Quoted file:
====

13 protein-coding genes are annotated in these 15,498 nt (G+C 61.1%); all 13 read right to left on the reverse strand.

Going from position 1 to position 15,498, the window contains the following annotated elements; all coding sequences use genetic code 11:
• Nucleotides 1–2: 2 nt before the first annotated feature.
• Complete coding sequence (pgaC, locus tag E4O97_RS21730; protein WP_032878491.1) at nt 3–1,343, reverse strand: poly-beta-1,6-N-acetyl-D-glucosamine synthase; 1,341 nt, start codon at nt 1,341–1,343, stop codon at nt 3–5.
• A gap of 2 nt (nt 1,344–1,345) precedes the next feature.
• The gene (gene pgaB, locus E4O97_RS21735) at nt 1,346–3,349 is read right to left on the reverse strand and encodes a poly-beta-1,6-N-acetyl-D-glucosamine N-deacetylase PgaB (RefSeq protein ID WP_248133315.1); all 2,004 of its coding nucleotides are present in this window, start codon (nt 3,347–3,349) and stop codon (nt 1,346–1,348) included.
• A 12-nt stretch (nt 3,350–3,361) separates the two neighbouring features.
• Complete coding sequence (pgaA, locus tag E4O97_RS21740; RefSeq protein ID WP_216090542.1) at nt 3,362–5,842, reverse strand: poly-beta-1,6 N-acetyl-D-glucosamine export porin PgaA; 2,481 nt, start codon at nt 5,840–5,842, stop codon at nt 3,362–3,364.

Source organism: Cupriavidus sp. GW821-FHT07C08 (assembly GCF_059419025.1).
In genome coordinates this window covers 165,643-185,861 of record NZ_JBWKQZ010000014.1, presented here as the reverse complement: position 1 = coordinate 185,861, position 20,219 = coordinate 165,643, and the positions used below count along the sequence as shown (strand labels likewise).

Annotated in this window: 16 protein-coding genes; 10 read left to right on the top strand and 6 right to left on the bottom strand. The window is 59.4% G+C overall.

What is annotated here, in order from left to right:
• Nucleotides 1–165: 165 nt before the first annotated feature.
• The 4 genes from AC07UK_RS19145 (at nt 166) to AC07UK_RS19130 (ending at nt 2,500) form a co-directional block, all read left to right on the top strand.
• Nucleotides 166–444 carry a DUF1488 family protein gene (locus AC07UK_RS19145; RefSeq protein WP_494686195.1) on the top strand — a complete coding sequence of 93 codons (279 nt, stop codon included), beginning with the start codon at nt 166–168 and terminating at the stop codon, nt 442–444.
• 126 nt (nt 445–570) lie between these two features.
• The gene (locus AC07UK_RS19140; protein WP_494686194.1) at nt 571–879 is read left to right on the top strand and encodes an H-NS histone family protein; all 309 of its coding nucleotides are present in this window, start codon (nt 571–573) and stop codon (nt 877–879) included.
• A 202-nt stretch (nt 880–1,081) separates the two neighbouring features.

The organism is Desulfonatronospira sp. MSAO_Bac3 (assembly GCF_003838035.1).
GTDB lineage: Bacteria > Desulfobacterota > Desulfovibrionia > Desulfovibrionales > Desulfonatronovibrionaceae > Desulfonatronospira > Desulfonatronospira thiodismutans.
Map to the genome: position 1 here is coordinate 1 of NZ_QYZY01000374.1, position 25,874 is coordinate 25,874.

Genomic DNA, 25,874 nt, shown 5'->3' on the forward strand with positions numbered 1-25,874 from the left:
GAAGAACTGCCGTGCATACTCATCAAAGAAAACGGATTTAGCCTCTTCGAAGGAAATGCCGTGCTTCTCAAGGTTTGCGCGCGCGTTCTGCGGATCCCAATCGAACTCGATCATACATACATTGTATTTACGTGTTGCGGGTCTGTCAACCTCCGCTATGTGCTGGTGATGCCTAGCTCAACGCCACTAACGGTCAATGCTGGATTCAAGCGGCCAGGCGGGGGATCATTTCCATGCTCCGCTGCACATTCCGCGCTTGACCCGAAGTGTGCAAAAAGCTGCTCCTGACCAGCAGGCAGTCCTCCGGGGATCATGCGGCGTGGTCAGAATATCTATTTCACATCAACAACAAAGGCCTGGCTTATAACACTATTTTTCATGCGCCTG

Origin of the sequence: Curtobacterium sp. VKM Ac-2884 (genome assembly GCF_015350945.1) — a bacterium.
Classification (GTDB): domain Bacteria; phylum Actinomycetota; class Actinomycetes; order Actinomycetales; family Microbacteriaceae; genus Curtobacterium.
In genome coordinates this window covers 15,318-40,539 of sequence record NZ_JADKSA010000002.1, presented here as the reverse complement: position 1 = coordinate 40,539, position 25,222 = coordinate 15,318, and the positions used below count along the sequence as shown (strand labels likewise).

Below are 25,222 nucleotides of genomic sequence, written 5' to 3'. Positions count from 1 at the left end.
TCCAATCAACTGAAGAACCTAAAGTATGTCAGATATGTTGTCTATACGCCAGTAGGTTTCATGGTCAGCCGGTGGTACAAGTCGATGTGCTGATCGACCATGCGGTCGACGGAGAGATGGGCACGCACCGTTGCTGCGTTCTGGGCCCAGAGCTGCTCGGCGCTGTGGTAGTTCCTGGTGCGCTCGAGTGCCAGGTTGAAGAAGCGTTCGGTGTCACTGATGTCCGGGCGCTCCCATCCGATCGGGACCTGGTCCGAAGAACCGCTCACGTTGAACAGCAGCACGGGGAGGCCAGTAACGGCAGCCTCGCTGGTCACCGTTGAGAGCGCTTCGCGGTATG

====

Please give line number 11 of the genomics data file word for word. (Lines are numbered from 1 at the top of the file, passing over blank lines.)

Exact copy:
Annotated in this window: 16 protein-coding genes; 10 read left to right on the top strand and 6 right to left on the bottom strand. The window is 59.4% G+C overall.